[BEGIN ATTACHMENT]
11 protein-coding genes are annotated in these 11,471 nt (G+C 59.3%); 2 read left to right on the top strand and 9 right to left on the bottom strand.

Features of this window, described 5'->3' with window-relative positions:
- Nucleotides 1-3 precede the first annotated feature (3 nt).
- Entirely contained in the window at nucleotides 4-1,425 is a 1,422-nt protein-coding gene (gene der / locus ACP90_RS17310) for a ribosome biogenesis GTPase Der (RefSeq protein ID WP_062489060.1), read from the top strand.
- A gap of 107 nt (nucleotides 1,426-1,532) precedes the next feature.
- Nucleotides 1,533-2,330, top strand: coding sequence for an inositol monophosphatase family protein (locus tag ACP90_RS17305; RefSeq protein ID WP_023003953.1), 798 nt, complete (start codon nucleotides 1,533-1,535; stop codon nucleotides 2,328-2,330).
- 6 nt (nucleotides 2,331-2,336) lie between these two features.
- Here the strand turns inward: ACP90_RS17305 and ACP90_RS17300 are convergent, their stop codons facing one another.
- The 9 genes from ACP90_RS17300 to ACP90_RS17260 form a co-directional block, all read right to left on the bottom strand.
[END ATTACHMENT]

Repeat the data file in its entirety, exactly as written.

11 protein-coding genes are annotated in these 11,471 nt (G+C 59.3%); 2 read left to right on the top strand and 9 right to left on the bottom strand.

Features of this window, described 5'->3' with window-relative positions:
- Nucleotides 1-3 precede the first annotated feature (3 nt).
- Entirely contained in the window at nucleotides 4-1,425 is a 1,422-nt protein-coding gene (gene der / locus ACP90_RS17310) for a ribosome biogenesis GTPase Der (RefSeq protein ID WP_062489060.1), read from the top strand.
- A gap of 107 nt (nucleotides 1,426-1,532) precedes the next feature.
- Nucleotides 1,533-2,330, top strand: coding sequence for an inositol monophosphatase family protein (locus tag ACP90_RS17305; RefSeq protein ID WP_023003953.1), 798 nt, complete (start codon nucleotides 1,533-1,535; stop codon nucleotides 2,328-2,330).
- 6 nt (nucleotides 2,331-2,336) lie between these two features.
- Here the strand turns inward: ACP90_RS17305 and ACP90_RS17300 are convergent, their stop codons facing one another.
- The 9 genes from ACP90_RS17300 to ACP90_RS17260 form a co-directional block, all read right to left on the bottom strand.